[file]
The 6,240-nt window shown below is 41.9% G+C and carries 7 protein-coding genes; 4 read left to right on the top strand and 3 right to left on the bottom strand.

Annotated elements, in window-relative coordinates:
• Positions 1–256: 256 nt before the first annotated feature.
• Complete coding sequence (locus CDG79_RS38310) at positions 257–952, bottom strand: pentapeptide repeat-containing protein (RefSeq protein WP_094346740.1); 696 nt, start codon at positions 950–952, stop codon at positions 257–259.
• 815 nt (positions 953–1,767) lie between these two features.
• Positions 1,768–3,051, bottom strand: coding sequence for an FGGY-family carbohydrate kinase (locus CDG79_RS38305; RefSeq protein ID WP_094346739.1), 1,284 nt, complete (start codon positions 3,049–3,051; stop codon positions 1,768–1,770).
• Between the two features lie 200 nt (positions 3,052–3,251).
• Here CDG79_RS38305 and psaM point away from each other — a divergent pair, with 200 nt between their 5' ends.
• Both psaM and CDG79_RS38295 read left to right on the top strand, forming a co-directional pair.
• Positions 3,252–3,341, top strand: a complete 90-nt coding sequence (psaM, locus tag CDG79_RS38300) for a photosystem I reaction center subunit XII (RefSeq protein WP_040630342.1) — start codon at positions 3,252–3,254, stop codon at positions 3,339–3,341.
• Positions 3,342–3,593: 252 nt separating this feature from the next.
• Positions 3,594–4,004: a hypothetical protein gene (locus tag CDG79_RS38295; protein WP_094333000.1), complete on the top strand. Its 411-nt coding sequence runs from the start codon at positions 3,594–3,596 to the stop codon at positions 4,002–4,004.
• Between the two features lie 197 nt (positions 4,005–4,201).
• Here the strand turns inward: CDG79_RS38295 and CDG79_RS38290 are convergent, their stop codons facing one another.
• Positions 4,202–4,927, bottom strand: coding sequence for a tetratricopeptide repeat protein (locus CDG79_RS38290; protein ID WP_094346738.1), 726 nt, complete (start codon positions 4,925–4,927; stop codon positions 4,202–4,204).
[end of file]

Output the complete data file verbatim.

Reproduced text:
The 6,240-nt window shown below is 41.9% G+C and carries 7 protein-coding genes; 4 read left to right on the top strand and 3 right to left on the bottom strand.

Annotated elements, in window-relative coordinates:
• Positions 1–256: 256 nt before the first annotated feature.
• Complete coding sequence (locus CDG79_RS38310) at positions 257–952, bottom strand: pentapeptide repeat-containing protein (RefSeq protein WP_094346740.1); 696 nt, start codon at positions 950–952, stop codon at positions 257–259.
• 815 nt (positions 953–1,767) lie between these two features.
• Positions 1,768–3,051, bottom strand: coding sequence for an FGGY-family carbohydrate kinase (locus CDG79_RS38305; RefSeq protein ID WP_094346739.1), 1,284 nt, complete (start codon positions 3,049–3,051; stop codon positions 1,768–1,770).
• Between the two features lie 200 nt (positions 3,052–3,251).
• Here CDG79_RS38305 and psaM point away from each other — a divergent pair, with 200 nt between their 5' ends.
• Both psaM and CDG79_RS38295 read left to right on the top strand, forming a co-directional pair.
• Positions 3,252–3,341, top strand: a complete 90-nt coding sequence (psaM, locus tag CDG79_RS38300) for a photosystem I reaction center subunit XII (RefSeq protein WP_040630342.1) — start codon at positions 3,252–3,254, stop codon at positions 3,339–3,341.
• Positions 3,342–3,593: 252 nt separating this feature from the next.
• Positions 3,594–4,004: a hypothetical protein gene (locus tag CDG79_RS38295; protein WP_094333000.1), complete on the top strand. Its 411-nt coding sequence runs from the start codon at positions 3,594–3,596 to the stop codon at positions 4,002–4,004.
• Between the two features lie 197 nt (positions 4,005–4,201).
• Here the strand turns inward: CDG79_RS38295 and CDG79_RS38290 are convergent, their stop codons facing one another.
• Positions 4,202–4,927, bottom strand: coding sequence for a tetratricopeptide repeat protein (locus CDG79_RS38290; protein ID WP_094346738.1), 726 nt, complete (start codon positions 4,925–4,927; stop codon positions 4,202–4,204).